Trudeau Refuses to Name Canadian Lawmakers Found Aiding Foreign Collusion

Justin Trudeau, Canadian Prime Minister, seen at the Canadian Signature Ceremony at Juno B
Artur Widak/NurPhoto via Getty Images

The Trudeau administration on Monday bowed to growing pressure from opposition leaders and the public by supporting an investigation of Canadian lawmakers accused of colluding with foreign governments.

The administration still refused to name the accused lawmakers, however – information the opposition insists voters need so they can make informed decisions in the next election.

The National Security and Intelligence Committee of Parliamentarians (NSICOP) touched off a political firestorm on June 3 by producing a report that accused some lawmakers of “wittingly assisting foreign state actors,” including nakedly hostile powers like China, Russia, and Iran.

The report also elevated India to the status of a major interference threat, as the Indian government has been trying to influence Canada to take action against Sikh separatists living on its soil. A major diplomatic rift between Canada and India occurred in September 2023 when Prime Minister Justin Trudeau publicly accused the Indian government of murdering Sikh activist Hardeep Singh Nijjar on Canadian soil.

Foreign interference has been a growing concern in Canada for years, but the NSICOP report still managed to shock the political and media establishments with the number of accusations it contained and the uncomfortable details it provided. The report was heavily redacted to conceal the identities of the accused politicians and details that could jeopardize national security.

The report was also strongly critical of Trudeau and his administration for ignoring warnings about foreign collusion. Trudeau’s critics say his shocking negligence was an effort to protect his Liberal Party because many of the politicians who benefited from foreign money and political support were Liberals.

Trudeau and his top officials seemed to believe they could ride out the storm by insisting the report had to stay redacted for national security reasons and by vaguely promising they would take its allegations seriously without ever revealing the details to the public.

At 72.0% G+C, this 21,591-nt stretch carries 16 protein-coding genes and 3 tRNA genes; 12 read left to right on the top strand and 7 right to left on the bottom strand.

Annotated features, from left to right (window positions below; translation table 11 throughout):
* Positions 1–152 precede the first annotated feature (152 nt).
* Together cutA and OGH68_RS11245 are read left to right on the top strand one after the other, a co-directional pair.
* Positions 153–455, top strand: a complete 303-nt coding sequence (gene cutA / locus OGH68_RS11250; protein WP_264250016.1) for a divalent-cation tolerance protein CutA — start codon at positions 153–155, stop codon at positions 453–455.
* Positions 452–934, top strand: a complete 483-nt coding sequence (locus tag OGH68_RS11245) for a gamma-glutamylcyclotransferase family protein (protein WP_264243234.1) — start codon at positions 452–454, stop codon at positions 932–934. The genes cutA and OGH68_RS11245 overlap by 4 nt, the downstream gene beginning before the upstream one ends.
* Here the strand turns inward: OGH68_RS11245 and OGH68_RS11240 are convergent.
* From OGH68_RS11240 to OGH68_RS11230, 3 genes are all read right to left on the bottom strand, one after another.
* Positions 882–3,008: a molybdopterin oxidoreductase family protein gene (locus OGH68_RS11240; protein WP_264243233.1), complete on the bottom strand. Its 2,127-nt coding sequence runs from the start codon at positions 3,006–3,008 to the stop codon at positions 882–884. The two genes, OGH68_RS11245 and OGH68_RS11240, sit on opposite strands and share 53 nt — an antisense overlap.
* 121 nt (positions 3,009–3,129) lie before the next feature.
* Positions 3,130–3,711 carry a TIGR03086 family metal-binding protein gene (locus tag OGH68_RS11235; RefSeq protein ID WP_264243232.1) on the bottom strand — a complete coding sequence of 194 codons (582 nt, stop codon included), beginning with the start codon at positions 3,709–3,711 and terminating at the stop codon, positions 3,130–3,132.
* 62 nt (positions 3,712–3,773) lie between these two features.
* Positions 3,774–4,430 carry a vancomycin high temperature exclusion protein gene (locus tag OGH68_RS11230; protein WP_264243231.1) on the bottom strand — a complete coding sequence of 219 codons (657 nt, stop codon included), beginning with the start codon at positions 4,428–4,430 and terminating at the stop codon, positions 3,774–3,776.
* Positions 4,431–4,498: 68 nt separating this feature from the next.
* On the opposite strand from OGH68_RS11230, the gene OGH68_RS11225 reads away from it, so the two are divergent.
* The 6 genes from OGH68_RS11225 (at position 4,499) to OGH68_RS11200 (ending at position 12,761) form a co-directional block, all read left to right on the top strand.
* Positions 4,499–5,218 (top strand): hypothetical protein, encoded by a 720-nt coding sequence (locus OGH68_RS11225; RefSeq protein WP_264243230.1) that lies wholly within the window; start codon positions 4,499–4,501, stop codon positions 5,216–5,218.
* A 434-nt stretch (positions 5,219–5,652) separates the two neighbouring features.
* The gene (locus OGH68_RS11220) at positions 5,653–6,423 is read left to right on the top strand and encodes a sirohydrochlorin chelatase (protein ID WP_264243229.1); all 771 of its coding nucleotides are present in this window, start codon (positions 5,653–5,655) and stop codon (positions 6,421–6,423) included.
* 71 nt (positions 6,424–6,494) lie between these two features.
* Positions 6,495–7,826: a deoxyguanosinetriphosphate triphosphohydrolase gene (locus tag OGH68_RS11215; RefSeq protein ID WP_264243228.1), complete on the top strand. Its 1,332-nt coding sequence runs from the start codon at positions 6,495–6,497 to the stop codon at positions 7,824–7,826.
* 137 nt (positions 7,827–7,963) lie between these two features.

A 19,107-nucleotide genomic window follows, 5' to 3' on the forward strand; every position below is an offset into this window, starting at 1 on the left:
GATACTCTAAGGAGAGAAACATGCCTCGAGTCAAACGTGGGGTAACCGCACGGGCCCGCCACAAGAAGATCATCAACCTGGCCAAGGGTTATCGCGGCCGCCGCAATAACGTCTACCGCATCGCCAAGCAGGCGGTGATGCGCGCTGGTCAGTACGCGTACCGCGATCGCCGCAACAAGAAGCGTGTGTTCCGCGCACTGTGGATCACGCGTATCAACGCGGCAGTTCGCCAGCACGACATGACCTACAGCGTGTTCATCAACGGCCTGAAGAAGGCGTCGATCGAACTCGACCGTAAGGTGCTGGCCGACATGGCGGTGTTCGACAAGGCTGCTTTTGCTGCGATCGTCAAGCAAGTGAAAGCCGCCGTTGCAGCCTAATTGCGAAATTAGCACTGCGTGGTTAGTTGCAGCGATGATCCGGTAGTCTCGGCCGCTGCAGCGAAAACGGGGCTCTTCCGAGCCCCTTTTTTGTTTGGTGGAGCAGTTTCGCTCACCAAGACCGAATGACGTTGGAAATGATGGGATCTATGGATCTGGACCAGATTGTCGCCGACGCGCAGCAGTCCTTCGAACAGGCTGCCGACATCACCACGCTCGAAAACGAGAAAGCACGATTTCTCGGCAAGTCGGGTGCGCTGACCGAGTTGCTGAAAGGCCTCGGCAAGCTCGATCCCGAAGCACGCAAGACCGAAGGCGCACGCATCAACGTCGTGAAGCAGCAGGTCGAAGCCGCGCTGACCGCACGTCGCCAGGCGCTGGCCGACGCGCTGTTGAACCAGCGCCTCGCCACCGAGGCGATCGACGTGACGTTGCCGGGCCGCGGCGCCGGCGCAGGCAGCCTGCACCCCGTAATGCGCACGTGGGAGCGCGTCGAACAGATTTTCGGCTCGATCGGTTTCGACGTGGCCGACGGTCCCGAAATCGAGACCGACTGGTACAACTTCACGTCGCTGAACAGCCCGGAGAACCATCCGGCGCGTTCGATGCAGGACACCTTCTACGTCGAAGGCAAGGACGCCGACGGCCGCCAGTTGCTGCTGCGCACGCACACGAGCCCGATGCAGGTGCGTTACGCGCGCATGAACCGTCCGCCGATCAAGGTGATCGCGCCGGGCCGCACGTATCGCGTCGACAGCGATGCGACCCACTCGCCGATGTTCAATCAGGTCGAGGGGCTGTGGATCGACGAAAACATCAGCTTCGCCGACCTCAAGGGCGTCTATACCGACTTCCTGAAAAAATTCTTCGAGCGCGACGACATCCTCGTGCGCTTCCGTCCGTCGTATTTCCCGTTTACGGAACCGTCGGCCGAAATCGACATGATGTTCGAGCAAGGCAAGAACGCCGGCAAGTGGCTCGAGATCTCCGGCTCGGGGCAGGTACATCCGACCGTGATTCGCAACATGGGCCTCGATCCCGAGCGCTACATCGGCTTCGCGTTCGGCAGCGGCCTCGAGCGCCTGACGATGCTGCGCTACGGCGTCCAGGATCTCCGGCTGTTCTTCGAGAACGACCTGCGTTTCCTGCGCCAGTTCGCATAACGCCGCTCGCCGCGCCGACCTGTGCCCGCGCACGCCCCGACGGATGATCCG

On Monday, that strategy appeared to crumble in the face of a motion from opposition lawmakers to refer NSICOP’s report to Justice Marie-Josee Hogue and her Foreign Interference Commission.

The Hogue Commission was established in September 2023 to investigate foreign meddling in Canada’s 2019 and 2021 federal elections. The commission has already held two public hearings as part of its investigation and is required to submit a final report by the end of this year. The commission released an interim report in May that said foreign meddling definitely took place, but did not undermine the overall integrity of the elections.

Public Safety Minister Dominic LeBlanc, who has been taking point on the administration’s response to the foreign collusion report because Trudeau was out of the country when the scandal erupted, said on Monday that the Liberal Party will support what is likely to be a nearly unanimous vote on authorizing the Hogue Commission to investigate NSICOP’s findings.

“We agree with members of this House that the appropriate forum to look at these matters is the commission already set up and operating,” he said.

LeBlanc argued that “illegally announcing a list of names” would be irresponsible.

“I asked the Deputy Commissioner of the RCMP (Royal Canadian Mounted Police) Mark Flynn this morning what would happen if I announced the list of names like my colleagues are asking me to do, and he said I would be subject to criminal prosecution. So guess what, Mr. Speaker? I’m not going to do that,” he said during a parliamentary session.

LeBlanc had earlier invited opposition leaders to obtain security clearances if they wanted to view the unredacted NSICOP report. Several of them have done so, but Conservative Party leader Pierre Poilievre refused because he feels the information should be made public, not viewed by a small circle of party leaders who would then be bound to secrecy.

“If Canadians are to continue to have faith in their federal democratic institutions, they need to know who has broken their oath and betrayed their trust,” agreed Conservative House Leader Andrew Scheer.

NDP leader Jagmeet Singh said he would respect the promise of secrecy that came with the confidential briefing he has agreed to receive – but he also said he would not hesitate to eject any member of his party who “wittingly” participated in foreign collusion, so if a few NDP members get booted out right after Singh reads the unredacted report, it will not be hard for the public to figure out why.

Trudeau said on Monday he supported the motion introduced by the Bloc Quebecois to get the Hogue Commission involved, because “it’s extremely important we continue to take foreign interference with all the seriousness it requires.” The opposition would object to his cute phrasing, since a key element of the widening scandal is that Trudeau did not take foreign interference seriously.

The last few days have seen increasingly frank discussions among politicians and the press that some of the activity described in the NSICOP report could be labeled “treason.” Trudeau refused to answer when asked if he agreed with that label.


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